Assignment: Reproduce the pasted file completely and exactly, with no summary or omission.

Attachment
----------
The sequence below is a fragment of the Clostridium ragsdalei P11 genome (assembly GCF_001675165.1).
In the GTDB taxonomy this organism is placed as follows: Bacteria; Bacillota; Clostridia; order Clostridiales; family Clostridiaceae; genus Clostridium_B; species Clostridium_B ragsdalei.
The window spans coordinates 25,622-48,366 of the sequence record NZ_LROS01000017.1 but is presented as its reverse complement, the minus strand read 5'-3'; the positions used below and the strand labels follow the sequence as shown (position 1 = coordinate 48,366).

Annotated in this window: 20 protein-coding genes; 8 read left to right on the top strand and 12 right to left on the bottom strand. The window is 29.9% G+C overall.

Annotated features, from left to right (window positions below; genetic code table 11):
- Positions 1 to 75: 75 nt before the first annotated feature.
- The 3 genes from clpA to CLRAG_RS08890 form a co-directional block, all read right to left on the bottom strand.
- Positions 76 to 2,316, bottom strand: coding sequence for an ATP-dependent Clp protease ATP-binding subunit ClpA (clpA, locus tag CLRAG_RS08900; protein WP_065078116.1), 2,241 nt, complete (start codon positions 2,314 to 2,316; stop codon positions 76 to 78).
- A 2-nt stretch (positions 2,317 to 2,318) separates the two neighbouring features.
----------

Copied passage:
The sequence below is a fragment of the Clostridium ragsdalei P11 genome (assembly GCF_001675165.1).
In the GTDB taxonomy this organism is placed as follows: Bacteria; Bacillota; Clostridia; order Clostridiales; family Clostridiaceae; genus Clostridium_B; species Clostridium_B ragsdalei.
The window spans coordinates 25,622-48,366 of the sequence record NZ_LROS01000017.1 but is presented as its reverse complement, the minus strand read 5'-3'; the positions used below and the strand labels follow the sequence as shown (position 1 = coordinate 48,366).

Annotated in this window: 20 protein-coding genes; 8 read left to right on the top strand and 12 right to left on the bottom strand. The window is 29.9% G+C overall.

Annotated features, from left to right (window positions below; genetic code table 11):
- Positions 1 to 75: 75 nt before the first annotated feature.
- The 3 genes from clpA to CLRAG_RS08890 form a co-directional block, all read right to left on the bottom strand.
- Positions 76 to 2,316, bottom strand: coding sequence for an ATP-dependent Clp protease ATP-binding subunit ClpA (clpA, locus tag CLRAG_RS08900; protein WP_065078116.1), 2,241 nt, complete (start codon positions 2,314 to 2,316; stop codon positions 76 to 78).
- A 2-nt stretch (positions 2,317 to 2,318) separates the two neighbouring features.